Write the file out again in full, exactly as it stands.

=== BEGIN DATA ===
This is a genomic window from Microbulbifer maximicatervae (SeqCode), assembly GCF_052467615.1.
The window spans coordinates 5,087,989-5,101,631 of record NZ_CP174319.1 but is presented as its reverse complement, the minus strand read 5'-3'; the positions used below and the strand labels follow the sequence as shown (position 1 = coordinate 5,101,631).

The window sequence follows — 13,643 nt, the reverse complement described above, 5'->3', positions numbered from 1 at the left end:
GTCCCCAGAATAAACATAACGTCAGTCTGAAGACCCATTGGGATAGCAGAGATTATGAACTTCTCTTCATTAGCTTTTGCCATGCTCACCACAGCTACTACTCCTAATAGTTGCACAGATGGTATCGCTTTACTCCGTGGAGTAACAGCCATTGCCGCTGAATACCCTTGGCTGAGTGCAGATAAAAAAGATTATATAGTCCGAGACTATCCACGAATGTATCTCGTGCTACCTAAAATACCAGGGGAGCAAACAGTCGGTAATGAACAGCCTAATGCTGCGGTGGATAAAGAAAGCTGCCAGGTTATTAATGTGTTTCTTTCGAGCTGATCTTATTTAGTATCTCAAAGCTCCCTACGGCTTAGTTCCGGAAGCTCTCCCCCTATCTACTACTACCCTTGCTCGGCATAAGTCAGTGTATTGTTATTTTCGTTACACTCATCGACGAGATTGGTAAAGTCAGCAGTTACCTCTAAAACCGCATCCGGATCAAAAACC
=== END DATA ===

This is a genomic window from Microbulbifer maximicatervae (SeqCode), assembly GCF_052467615.1.
The window spans coordinates 5,087,989-5,101,631 of record NZ_CP174319.1 but is presented as its reverse complement, the minus strand read 5'-3'; the positions used below and the strand labels follow the sequence as shown (position 1 = coordinate 5,101,631).

The window sequence follows — 13,643 nt, the reverse complement described above, 5'->3', positions numbered from 1 at the left end:
GTCCCCAGAATAAACATAACGTCAGTCTGAAGACCCATTGGGATAGCAGAGATTATGAACTTCTCTTCATTAGCTTTTGCCATGCTCACCACAGCTACTACTCCTAATAGTTGCACAGATGGTATCGCTTTACTCCGTGGAGTAACAGCCATTGCCGCTGAATACCCTTGGCTGAGTGCAGATAAAAAAGATTATATAGTCCGAGACTATCCACGAATGTATCTCGTGCTACCTAAAATACCAGGGGAGCAAACAGTCGGTAATGAACAGCCTAATGCTGCGGTGGATAAAGAAAGCTGCCAGGTTATTAATGTGTTTCTTTCGAGCTGATCTTATTTAGTATCTCAAAGCTCCCTACGGCTTAGTTCCGGAAGCTCTCCCCCTATCTACTACTACCCTTGCTCGGCATAAGTCAGTGTATTGTTATTTTCGTTACACTCATCGACGAGATTGGTAAAGTCAGCAGTTACCTCTAAAACCGCATCCGGATCAAAAACC